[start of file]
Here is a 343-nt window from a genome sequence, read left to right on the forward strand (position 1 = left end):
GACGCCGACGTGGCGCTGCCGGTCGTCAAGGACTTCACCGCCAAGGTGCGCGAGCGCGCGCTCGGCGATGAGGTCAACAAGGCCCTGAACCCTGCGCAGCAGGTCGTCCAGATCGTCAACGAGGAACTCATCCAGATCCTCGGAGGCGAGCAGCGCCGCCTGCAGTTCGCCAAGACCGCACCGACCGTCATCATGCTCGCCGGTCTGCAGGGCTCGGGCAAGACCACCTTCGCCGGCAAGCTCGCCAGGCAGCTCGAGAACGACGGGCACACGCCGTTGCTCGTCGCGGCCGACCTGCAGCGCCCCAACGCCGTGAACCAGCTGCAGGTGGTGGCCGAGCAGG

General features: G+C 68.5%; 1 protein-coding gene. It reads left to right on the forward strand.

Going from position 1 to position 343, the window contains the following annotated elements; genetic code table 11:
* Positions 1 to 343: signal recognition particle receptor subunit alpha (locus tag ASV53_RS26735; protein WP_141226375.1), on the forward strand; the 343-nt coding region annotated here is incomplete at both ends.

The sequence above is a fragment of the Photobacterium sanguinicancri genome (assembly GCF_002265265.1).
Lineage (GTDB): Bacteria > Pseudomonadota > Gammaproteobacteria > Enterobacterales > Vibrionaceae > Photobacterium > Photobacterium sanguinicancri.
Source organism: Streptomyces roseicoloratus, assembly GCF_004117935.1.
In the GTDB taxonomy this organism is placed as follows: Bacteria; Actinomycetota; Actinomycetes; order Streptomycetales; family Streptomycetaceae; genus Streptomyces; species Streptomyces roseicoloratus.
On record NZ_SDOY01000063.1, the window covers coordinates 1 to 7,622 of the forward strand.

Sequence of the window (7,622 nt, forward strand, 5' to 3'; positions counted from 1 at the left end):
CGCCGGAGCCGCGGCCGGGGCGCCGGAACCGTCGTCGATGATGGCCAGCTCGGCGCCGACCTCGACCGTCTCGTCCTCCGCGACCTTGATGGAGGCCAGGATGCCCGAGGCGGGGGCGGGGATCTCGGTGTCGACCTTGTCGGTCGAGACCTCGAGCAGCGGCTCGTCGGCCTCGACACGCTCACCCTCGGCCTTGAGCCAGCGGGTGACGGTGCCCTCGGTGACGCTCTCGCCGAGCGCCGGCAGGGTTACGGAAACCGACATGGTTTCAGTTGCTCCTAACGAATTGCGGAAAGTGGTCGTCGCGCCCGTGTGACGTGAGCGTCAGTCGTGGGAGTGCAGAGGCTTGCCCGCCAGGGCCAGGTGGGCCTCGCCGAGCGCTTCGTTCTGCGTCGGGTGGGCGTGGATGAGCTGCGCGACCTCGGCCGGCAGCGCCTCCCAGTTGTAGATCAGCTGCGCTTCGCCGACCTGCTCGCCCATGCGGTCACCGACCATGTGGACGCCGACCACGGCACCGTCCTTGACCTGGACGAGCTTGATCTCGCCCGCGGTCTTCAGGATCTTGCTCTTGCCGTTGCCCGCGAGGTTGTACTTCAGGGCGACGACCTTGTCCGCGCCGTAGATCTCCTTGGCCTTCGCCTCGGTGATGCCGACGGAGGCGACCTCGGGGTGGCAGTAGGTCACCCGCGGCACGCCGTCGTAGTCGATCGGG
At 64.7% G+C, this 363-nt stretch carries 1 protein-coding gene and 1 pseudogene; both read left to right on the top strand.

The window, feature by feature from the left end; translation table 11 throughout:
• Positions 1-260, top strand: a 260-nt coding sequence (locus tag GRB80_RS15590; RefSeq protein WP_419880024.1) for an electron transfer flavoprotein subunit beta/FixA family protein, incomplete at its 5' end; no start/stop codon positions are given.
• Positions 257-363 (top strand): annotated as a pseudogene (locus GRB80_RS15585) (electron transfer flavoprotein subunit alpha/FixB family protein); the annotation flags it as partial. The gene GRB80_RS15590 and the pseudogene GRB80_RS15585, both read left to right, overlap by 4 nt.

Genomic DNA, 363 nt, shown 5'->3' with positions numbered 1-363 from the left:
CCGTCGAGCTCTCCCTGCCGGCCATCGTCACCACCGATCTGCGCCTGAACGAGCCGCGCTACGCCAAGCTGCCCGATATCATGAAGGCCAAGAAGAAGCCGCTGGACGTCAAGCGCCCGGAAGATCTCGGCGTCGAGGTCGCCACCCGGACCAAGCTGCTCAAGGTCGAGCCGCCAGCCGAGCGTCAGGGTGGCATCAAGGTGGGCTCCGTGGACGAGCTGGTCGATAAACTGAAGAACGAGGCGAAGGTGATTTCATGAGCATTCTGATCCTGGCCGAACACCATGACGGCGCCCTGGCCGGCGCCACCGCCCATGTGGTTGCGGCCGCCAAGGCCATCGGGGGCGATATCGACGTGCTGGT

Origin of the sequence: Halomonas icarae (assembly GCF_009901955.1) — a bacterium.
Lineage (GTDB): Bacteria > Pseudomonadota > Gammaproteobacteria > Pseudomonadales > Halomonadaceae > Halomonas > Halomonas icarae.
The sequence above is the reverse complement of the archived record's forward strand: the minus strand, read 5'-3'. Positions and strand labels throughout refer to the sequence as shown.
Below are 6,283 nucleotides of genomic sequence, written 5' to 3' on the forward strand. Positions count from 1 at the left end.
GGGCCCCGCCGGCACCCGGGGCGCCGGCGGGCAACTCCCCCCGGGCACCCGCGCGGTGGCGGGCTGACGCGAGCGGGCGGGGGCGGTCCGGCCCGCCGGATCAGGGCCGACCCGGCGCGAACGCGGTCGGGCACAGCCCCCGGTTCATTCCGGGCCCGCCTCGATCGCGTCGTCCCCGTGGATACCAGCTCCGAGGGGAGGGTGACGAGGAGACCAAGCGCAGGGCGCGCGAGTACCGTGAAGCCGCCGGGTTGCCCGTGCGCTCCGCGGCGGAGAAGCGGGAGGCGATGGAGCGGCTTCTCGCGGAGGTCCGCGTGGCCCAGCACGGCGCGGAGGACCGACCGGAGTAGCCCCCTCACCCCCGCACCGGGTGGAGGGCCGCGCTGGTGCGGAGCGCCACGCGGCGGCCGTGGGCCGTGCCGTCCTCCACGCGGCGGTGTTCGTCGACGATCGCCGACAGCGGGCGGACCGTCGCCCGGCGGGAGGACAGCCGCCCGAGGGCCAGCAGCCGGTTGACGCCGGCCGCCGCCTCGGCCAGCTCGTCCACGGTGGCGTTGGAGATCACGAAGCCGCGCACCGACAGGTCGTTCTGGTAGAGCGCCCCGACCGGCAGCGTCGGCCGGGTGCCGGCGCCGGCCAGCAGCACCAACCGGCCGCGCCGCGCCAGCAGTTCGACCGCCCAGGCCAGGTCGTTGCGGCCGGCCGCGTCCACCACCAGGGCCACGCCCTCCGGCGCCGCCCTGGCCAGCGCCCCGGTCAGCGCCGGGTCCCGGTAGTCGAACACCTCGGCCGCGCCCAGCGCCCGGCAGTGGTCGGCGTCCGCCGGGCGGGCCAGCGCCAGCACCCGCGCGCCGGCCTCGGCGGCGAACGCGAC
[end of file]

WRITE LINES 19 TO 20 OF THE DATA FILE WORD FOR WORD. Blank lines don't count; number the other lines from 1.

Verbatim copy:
Origin of the sequence: Halomonas icarae (assembly GCF_009901955.1) — a bacterium.
Lineage (GTDB): Bacteria > Pseudomonadota > Gammaproteobacteria > Pseudomonadales > Halomonadaceae > Halomonas > Halomonas icarae.